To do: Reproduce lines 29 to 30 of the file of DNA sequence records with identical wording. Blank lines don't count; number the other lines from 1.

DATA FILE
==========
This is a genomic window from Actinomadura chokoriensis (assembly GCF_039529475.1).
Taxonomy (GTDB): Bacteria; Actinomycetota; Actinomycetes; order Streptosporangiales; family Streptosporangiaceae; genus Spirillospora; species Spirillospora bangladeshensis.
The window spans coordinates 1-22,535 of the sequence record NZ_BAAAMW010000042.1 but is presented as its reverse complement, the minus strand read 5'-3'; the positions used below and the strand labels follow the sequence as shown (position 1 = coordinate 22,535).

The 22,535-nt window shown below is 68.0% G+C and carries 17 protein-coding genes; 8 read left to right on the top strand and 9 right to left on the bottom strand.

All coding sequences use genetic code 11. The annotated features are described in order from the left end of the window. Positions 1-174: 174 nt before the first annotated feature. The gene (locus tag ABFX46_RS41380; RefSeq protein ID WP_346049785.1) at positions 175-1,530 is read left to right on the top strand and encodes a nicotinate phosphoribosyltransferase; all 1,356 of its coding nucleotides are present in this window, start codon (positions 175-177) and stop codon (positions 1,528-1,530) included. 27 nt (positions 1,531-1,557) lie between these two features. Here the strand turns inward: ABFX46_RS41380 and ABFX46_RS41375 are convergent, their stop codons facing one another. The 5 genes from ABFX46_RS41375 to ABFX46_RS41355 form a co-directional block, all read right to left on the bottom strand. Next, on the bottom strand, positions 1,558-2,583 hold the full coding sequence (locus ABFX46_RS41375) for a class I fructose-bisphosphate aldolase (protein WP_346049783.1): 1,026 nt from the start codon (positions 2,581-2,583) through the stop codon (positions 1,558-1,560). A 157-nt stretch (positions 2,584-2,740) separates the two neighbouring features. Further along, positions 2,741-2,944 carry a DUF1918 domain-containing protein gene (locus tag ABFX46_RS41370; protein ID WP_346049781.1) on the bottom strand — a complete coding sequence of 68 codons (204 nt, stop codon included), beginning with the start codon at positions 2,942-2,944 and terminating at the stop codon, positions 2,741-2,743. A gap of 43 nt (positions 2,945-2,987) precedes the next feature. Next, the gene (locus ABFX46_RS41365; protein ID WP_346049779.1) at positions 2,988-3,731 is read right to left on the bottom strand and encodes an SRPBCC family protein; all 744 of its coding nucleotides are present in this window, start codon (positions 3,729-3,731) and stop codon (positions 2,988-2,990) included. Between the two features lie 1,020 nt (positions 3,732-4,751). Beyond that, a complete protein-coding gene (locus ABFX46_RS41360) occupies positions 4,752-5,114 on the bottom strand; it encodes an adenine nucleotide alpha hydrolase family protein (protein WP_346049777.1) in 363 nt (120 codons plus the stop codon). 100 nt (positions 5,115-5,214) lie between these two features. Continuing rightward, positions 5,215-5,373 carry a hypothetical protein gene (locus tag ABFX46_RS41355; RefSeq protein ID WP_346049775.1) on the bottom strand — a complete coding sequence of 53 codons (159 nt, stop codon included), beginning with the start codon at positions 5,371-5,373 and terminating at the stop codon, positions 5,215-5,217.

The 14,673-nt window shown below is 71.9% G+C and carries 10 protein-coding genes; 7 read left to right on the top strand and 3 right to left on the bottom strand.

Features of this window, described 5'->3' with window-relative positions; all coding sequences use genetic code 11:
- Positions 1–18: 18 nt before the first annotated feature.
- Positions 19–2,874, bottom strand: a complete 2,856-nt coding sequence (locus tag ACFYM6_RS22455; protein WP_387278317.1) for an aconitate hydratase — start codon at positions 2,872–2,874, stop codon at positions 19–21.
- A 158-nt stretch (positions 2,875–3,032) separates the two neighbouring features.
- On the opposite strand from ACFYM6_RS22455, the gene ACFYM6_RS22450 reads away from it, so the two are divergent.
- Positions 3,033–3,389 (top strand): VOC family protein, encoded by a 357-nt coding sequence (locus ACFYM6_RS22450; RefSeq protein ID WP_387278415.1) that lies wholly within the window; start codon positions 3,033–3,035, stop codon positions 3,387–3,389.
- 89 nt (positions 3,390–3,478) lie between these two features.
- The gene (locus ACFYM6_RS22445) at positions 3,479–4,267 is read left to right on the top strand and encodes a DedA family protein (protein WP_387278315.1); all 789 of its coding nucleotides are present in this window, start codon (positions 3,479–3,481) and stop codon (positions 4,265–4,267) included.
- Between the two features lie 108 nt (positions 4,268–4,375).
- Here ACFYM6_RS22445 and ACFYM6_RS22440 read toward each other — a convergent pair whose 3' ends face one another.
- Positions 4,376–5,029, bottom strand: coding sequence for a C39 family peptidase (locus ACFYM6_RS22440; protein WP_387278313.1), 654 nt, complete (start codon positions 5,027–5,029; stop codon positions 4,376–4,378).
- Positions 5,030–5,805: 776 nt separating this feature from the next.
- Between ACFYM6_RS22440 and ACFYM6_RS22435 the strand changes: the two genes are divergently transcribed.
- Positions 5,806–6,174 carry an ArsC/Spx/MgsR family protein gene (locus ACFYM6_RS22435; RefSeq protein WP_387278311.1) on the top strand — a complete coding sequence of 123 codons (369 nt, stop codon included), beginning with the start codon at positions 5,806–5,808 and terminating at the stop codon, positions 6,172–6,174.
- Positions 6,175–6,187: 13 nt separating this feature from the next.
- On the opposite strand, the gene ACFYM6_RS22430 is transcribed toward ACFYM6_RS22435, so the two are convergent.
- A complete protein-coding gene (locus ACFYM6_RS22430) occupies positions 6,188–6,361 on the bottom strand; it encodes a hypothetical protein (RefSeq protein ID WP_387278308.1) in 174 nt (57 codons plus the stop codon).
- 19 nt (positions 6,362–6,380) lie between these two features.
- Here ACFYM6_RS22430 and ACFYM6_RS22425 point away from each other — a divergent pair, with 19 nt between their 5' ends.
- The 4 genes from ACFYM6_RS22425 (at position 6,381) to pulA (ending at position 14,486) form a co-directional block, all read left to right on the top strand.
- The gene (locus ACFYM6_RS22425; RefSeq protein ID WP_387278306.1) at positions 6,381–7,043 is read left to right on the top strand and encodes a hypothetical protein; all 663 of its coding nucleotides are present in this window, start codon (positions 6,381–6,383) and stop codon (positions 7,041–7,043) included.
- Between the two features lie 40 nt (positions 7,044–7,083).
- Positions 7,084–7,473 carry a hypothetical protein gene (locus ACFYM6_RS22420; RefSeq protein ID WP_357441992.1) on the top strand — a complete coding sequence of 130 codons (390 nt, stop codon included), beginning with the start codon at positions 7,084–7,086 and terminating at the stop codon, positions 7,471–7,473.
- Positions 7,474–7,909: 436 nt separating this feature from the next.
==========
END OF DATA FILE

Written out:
- Positions 7,084–7,473 carry a hypothetical protein gene (locus ACFYM6_RS22420; RefSeq protein ID WP_357441992.1) on the top strand — a complete coding sequence of 130 codons (390 nt, stop codon included), beginning with the start codon at positions 7,084–7,086 and terminating at the stop codon, positions 7,471–7,473.
- Positions 7,474–7,909: 436 nt separating this feature from the next.